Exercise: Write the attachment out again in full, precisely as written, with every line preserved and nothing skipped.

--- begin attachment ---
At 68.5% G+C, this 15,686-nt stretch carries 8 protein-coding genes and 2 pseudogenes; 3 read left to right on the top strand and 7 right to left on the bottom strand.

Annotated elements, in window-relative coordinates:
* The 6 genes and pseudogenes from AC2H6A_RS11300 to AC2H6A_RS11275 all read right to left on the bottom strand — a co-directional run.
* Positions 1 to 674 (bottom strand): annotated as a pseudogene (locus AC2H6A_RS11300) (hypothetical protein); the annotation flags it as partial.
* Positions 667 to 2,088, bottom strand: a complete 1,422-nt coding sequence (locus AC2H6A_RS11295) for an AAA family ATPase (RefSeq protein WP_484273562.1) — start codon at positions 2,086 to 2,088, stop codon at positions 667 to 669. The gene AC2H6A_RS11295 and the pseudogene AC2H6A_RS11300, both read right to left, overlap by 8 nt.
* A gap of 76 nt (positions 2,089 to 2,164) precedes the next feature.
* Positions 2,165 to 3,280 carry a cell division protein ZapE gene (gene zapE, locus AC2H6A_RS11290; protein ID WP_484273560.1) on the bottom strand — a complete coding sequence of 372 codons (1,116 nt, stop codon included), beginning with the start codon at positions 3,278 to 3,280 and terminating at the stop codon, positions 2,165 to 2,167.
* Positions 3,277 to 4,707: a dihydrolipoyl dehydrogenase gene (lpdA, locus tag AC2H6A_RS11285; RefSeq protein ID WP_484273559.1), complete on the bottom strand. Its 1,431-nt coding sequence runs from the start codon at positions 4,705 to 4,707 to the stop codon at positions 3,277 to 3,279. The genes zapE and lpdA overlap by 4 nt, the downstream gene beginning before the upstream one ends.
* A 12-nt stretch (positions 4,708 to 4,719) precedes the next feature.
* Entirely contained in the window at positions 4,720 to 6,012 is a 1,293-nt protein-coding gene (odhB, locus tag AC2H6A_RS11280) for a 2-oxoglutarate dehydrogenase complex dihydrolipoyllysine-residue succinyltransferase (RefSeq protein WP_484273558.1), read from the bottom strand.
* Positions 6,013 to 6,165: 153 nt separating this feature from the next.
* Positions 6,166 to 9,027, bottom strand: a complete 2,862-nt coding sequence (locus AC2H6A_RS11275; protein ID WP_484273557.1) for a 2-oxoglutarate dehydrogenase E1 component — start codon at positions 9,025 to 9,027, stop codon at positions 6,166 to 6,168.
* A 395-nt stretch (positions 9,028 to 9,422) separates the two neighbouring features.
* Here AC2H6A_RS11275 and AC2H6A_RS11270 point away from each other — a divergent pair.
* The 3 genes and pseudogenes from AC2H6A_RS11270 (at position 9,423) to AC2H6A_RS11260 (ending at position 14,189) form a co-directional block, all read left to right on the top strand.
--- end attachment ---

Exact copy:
At 68.5% G+C, this 15,686-nt stretch carries 8 protein-coding genes and 2 pseudogenes; 3 read left to right on the top strand and 7 right to left on the bottom strand.

Annotated elements, in window-relative coordinates:
* The 6 genes and pseudogenes from AC2H6A_RS11300 to AC2H6A_RS11275 all read right to left on the bottom strand — a co-directional run.
* Positions 1 to 674 (bottom strand): annotated as a pseudogene (locus AC2H6A_RS11300) (hypothetical protein); the annotation flags it as partial.
* Positions 667 to 2,088, bottom strand: a complete 1,422-nt coding sequence (locus AC2H6A_RS11295) for an AAA family ATPase (RefSeq protein WP_484273562.1) — start codon at positions 2,086 to 2,088, stop codon at positions 667 to 669. The gene AC2H6A_RS11295 and the pseudogene AC2H6A_RS11300, both read right to left, overlap by 8 nt.
* A gap of 76 nt (positions 2,089 to 2,164) precedes the next feature.
* Positions 2,165 to 3,280 carry a cell division protein ZapE gene (gene zapE, locus AC2H6A_RS11290; protein ID WP_484273560.1) on the bottom strand — a complete coding sequence of 372 codons (1,116 nt, stop codon included), beginning with the start codon at positions 3,278 to 3,280 and terminating at the stop codon, positions 2,165 to 2,167.
* Positions 3,277 to 4,707: a dihydrolipoyl dehydrogenase gene (lpdA, locus tag AC2H6A_RS11285; RefSeq protein ID WP_484273559.1), complete on the bottom strand. Its 1,431-nt coding sequence runs from the start codon at positions 4,705 to 4,707 to the stop codon at positions 3,277 to 3,279. The genes zapE and lpdA overlap by 4 nt, the downstream gene beginning before the upstream one ends.
* A 12-nt stretch (positions 4,708 to 4,719) precedes the next feature.
* Entirely contained in the window at positions 4,720 to 6,012 is a 1,293-nt protein-coding gene (odhB, locus tag AC2H6A_RS11280) for a 2-oxoglutarate dehydrogenase complex dihydrolipoyllysine-residue succinyltransferase (RefSeq protein WP_484273558.1), read from the bottom strand.
* Positions 6,013 to 6,165: 153 nt separating this feature from the next.
* Positions 6,166 to 9,027, bottom strand: a complete 2,862-nt coding sequence (locus AC2H6A_RS11275; protein ID WP_484273557.1) for a 2-oxoglutarate dehydrogenase E1 component — start codon at positions 9,025 to 9,027, stop codon at positions 6,166 to 6,168.
* A 395-nt stretch (positions 9,028 to 9,422) separates the two neighbouring features.
* Here AC2H6A_RS11275 and AC2H6A_RS11270 point away from each other — a divergent pair.
* The 3 genes and pseudogenes from AC2H6A_RS11270 (at position 9,423) to AC2H6A_RS11260 (ending at position 14,189) form a co-directional block, all read left to right on the top strand.